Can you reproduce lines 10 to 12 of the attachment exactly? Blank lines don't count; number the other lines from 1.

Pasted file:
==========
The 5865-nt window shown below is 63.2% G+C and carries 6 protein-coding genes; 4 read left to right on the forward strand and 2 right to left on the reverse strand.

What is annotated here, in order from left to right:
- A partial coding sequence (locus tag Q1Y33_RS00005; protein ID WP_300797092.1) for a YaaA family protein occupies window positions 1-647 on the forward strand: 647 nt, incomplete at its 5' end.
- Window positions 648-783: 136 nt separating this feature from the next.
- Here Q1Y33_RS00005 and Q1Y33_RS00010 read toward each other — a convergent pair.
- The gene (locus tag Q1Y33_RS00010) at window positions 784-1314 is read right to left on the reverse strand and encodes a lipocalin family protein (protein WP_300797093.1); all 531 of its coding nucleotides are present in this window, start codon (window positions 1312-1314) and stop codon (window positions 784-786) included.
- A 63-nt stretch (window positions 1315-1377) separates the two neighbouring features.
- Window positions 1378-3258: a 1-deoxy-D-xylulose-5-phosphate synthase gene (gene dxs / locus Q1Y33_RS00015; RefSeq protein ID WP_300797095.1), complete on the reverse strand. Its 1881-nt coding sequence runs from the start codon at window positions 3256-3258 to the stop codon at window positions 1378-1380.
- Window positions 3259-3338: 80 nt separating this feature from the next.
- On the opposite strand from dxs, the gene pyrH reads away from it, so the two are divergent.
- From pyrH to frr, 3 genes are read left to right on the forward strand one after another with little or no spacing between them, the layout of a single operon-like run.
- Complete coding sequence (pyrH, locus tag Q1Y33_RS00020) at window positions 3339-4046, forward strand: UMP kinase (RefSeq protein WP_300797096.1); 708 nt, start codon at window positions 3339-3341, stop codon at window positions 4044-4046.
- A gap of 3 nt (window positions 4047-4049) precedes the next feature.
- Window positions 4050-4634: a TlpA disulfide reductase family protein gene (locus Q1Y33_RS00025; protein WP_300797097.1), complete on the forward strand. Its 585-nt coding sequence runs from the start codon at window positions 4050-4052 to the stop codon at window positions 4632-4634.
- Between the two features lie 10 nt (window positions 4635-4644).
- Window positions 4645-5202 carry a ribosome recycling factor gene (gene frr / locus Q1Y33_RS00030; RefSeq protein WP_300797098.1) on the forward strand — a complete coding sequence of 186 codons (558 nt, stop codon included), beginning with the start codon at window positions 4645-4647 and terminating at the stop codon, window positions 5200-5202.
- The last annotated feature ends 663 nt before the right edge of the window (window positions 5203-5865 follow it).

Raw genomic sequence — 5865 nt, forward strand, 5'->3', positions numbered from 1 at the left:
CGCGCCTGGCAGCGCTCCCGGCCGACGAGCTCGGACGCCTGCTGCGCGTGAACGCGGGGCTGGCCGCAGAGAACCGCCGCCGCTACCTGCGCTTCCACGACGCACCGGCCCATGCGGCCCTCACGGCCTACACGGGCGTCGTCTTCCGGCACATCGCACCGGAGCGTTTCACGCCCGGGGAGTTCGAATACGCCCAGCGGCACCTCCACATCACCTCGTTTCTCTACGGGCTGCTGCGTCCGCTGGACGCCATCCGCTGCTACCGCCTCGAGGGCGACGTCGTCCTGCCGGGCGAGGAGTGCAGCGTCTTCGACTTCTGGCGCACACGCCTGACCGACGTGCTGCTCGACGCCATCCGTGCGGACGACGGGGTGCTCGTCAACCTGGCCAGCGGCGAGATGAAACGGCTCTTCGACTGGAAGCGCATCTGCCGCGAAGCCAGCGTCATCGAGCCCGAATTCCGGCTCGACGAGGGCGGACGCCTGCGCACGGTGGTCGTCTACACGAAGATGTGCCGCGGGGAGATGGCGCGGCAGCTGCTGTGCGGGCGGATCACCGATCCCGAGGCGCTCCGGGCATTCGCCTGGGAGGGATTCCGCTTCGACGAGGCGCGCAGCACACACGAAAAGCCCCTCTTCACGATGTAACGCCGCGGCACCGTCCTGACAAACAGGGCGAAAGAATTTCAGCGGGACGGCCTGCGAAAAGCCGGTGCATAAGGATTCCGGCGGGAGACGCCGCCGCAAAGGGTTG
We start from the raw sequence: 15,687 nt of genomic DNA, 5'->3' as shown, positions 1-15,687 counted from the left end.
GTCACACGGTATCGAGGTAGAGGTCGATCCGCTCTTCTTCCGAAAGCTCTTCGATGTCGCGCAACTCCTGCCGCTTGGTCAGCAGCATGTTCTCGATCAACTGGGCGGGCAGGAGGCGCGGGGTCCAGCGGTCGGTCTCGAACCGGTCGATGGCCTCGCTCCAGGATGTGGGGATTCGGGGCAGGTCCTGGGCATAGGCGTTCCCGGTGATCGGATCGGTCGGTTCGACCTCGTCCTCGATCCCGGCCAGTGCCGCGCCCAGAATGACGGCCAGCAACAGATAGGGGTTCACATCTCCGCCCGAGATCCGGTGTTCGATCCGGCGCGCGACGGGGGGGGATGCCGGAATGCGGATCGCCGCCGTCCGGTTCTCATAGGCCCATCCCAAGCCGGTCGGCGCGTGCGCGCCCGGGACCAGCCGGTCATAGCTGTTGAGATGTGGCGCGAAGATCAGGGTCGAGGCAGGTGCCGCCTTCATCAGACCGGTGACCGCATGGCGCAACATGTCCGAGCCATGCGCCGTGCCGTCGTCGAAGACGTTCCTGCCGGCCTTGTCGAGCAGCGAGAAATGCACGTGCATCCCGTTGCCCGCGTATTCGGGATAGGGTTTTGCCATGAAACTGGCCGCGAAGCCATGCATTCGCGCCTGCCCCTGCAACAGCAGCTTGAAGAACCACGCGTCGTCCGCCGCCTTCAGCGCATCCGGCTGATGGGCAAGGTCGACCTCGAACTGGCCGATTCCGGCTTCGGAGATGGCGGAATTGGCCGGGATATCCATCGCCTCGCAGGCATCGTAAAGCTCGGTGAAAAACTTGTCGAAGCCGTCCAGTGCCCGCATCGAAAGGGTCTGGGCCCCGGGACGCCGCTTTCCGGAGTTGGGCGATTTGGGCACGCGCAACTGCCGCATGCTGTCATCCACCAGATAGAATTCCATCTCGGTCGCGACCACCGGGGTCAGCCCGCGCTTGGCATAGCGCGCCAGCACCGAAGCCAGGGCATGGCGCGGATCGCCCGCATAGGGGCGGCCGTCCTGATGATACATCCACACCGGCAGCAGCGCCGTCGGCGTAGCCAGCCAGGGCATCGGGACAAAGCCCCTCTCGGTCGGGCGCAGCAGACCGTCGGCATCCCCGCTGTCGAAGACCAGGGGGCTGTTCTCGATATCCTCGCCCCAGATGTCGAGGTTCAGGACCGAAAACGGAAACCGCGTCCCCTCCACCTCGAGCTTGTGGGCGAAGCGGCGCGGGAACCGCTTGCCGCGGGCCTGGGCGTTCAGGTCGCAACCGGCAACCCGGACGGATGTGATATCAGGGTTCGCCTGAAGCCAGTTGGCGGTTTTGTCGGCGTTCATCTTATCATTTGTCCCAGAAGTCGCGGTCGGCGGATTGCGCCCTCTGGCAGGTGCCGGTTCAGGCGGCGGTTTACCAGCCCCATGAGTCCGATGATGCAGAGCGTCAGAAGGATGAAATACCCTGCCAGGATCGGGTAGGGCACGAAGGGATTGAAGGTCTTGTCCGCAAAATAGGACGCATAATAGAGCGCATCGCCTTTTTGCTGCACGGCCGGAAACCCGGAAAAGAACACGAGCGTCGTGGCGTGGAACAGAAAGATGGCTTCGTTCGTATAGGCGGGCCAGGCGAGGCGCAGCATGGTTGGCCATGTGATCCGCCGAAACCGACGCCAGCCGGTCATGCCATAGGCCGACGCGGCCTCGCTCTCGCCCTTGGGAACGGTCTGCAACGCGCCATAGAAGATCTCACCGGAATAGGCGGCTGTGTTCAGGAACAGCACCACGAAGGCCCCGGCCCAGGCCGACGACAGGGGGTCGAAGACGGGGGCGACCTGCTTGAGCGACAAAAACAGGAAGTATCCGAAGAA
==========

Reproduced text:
- On the opposite strand from dxs, the gene pyrH reads away from it, so the two are divergent.
- From pyrH to frr, 3 genes are read left to right on the forward strand one after another with little or no spacing between them, the layout of a single operon-like run.
- Complete coding sequence (pyrH, locus tag Q1Y33_RS00020) at window positions 3339-4046, forward strand: UMP kinase (RefSeq protein WP_300797096.1); 708 nt, start codon at window positions 3339-3341, stop codon at window positions 4044-4046.